Many Electron Atoms

©Fernando Caracena 2013


A previous discussion shows an approach to analyzing the hydrogen atom, The Hydrogen Atom Analyzed Using Commutator Algebra I. Hydrogen is the simplest atom because it contains only one electron. This is the track that most textbooks in quantum mechanics follow, which avoids for a time a big issue in atomic physics. The number of electrons orbiting the nucleus of an atom determine the way that it can bond to other types of atoms. This is the basis of the science of chemistry. Atoms all having the same number of orbiting electrons compose pure forms of matter called the chemical elements. It takes on the order of1023 atoms to make a noticeable amount of matter that can be worked with ordinary chemical equipment in a high school laboratory.

Chemists discovered after much work that the chemical properties of elements could be classified in groups having similar properties. The final form of the classification scheme that these efforts resulted in was the periodic table of the elements, first published independently by Dmitri Mendeleev and Julius Lothar Meyer, but updated with time.  Chemists found out that two numbers were important in classifying the elements: atomic number and atomic weight. The main number was found to be the atomic number. An element consists of atoms all characterized by the same atomic number, but which can vary as to atomic weight. This complexity is explained by nuclear physics. The atomic nucleus consists of two types of particles of nearly identical mass (nucleons): protons, which carry a positive unit of elementary electric charge and neutrons, which carry no charge. However, both types of nucleons have a magnetic moment that is, they behave like small magnets. The atomic number corresponds to the number of protons in the nucleus of the atoms of an element in question; but the atoms of a particular element can also have a variable number of neutrons, which cause the atomic weight to vary in what are called isotopes of that element.

The reason the atomic number is important is because the number of electrons orbiting the nucleus of an atom is equal to the number of protons in the nucleus. The number of negative elementary negative charges of the orbital electrons cancels the charge of an equal number of positive elementary charges of the protons in the nucleus. The big question that physicists faced when they came to understand the structure of the atom was "Why do not all the orbital electrons all fall into the lowest energy state?" The reason was formulated by Wolfgang Pauli who realized that something else was at work here that was beyond conventional forces. There are two kinds of elementary particles in physics: bosons, particles having integer spin and fermions, particles having half integer spin. The electron, having a half unit of spin, is a fermion. Bosons can simultaneously occupy the same state of motion at the same time. For example, this effect allows photons, which have a whole unit of spin, to occupy the same state of motion, such as in the pulse of a laser. What Pauli discovered and stated as a principle is that no two fermions can occupy the same state of motion at the same time. A more rigorous statement of the Pauli Exclusion Principle is that "the total wave function for two identical fermions is anti-symmetric with respect to exchange of the particles."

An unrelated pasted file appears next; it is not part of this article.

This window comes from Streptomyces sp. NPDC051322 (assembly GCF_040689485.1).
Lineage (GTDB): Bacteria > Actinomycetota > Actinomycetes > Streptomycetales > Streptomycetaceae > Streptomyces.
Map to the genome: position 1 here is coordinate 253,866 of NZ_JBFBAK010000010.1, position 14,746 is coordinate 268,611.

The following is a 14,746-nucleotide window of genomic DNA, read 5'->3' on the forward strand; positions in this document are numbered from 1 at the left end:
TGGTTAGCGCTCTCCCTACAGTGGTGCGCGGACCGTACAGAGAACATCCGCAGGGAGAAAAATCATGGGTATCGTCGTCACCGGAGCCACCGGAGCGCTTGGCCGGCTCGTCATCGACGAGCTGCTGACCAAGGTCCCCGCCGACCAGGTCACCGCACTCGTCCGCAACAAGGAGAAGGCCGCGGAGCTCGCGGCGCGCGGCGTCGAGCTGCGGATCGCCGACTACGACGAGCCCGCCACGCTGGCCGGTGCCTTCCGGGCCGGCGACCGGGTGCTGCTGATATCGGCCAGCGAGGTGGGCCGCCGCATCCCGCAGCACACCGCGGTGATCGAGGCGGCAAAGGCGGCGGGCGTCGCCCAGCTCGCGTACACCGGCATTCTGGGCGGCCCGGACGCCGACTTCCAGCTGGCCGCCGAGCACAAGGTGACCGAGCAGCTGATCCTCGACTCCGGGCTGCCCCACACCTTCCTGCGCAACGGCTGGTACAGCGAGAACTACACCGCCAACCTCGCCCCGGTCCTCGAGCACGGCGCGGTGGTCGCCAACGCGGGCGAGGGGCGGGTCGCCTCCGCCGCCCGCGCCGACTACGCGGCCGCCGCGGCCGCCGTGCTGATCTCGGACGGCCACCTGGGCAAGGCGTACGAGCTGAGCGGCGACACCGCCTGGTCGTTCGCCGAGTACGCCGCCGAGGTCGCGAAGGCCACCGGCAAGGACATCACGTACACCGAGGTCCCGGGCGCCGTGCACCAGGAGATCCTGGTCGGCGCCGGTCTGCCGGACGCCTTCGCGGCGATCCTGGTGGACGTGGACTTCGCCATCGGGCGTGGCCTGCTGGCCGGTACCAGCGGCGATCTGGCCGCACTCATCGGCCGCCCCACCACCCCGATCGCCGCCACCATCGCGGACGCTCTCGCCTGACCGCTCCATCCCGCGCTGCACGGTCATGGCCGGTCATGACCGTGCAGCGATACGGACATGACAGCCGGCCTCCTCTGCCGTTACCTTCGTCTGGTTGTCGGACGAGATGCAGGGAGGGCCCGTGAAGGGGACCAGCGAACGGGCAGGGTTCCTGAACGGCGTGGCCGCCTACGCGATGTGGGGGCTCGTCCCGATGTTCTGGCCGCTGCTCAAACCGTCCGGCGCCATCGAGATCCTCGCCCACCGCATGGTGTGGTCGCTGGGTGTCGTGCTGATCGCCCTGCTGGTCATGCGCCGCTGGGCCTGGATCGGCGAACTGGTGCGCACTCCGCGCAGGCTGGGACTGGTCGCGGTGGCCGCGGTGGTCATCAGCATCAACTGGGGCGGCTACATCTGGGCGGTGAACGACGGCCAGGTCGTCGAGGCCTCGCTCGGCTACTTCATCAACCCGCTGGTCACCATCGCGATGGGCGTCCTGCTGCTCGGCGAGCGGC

Atomic shell structure

What is covered here is just the general notion that there are structures in multi-electron atoms called shell structures and that these structures result from the constituent, orbital electrons' being fermions. It is quite a detailed subject. If the reader is interested in the details follow the link to electron configuration. Basically, what happens is that every allowed orbit in a multi-electron atom admits occupation by one pair of electrons that have opposite spins. The opposite spins contain the antisymmetry component of their joint wave function, the spatial part allowing a complete overlap of orbits while still complying with the Pauli Exclusion Principle. After that orbit is filled by two electrons, another electron cannot move into that space, unless one of the electrons already occupying that orbit is ejected. As more electrons are added to the atom, they must find other low-lying orbits to occupy. The complication comes from the readjustment of the electric field inside the atom by other electrons, which shifts the wave functions around. That is why we avoid details because we want to stay with the general principles. The details are available from a web and library search.

So it is the way that electrons stack in "shells" that causes their chemical properties when, in bulk, they combine in other atoms. The concept to take away from this discussion is that there are principles in physics that override forces in physics, which constitute a different kind of causality.



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